• Jenica Rogers has very smart things to say about the librarian tech skills gap. (And I really want to come back to this topic. When I’m done going to library technology conferences twice in a month.)
  • Nancy Sims talks about releasing images to the wild, and the weird things people ask her about permission to use them.
  • I have a bunch of saved links about the Edwin Mellen press issues (brief recent events version: they asked a blogger to take down posts that included criticism of the press. It gets more complicated after that) but rather than try and sort them out today, TechDirt has the best one-stop summary I’ve seen.

Google Reader: 

As you’ve probably heard by now, Google Reader is shuting down as of July 1. I currently very much like Reeder (which has said they intend to have a non Google Reader dependent version by July) but I’m still considering what I want to use for the professional blogs I read. Everyone and their cousin has an opinion about the options: if you’re looking for ideas, check out posts from LifeHacker, Doug Johnson, Steven Abram, CNET, Bryan Alexander, and the Gypsy Librarian.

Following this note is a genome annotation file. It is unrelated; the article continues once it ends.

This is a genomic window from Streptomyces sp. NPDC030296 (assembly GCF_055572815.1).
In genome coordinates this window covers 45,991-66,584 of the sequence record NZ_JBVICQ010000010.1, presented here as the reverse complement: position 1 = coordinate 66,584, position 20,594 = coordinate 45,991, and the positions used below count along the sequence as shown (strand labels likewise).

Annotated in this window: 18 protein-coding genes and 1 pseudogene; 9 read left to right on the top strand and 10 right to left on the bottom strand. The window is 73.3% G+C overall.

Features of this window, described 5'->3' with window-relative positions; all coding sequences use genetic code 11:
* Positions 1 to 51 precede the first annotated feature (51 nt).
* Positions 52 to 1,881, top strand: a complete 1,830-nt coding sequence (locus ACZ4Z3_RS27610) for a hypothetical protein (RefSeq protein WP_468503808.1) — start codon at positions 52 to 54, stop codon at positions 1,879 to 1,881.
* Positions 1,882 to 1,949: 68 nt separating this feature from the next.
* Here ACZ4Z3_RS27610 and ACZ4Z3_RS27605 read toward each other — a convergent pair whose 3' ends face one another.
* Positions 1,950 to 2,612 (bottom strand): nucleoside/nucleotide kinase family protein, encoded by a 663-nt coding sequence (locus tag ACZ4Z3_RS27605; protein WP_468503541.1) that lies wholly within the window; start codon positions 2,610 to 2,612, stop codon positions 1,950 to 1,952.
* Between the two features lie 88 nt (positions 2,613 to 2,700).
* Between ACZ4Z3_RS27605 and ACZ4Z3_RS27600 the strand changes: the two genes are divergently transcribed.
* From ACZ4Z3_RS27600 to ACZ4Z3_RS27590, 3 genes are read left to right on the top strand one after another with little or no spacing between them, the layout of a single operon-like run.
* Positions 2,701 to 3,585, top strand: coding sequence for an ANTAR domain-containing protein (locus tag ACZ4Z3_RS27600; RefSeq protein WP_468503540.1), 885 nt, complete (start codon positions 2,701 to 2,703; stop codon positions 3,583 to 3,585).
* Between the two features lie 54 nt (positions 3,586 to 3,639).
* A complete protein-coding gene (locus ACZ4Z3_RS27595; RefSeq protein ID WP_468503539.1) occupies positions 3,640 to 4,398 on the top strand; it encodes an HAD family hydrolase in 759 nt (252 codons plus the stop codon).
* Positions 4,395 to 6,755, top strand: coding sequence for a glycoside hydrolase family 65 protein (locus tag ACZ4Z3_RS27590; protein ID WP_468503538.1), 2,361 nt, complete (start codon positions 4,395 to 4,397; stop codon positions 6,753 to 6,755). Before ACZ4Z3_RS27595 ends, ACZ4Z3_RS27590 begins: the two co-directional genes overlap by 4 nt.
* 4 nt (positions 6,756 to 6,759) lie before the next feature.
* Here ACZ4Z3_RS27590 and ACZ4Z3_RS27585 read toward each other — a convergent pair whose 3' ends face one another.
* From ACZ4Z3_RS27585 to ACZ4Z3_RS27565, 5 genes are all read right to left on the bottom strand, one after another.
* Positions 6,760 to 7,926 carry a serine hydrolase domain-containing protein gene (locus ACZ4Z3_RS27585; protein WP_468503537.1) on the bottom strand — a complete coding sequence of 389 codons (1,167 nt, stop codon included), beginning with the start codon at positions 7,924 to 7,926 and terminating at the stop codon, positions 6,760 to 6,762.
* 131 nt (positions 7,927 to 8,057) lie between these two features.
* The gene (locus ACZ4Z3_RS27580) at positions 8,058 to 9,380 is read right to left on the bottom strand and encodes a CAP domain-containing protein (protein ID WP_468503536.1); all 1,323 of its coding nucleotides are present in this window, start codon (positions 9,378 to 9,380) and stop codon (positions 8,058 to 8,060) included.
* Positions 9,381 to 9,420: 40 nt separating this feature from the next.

Keeping track of all the bits:

  • My current favourite version of explaining citation and how you do it (and why you care)
  • I’m in the slow stages of poking at a project that will involve lots of reference and cited materials. I found this post on using Zotero and Scrivener (my long-form writing tool of choice) handy reading.
  • I’ve also been doing more with Evernote. This post on tips and tricks and this student guide to Evernote both had some new things for me. And this LifeHacker post had some good bits too.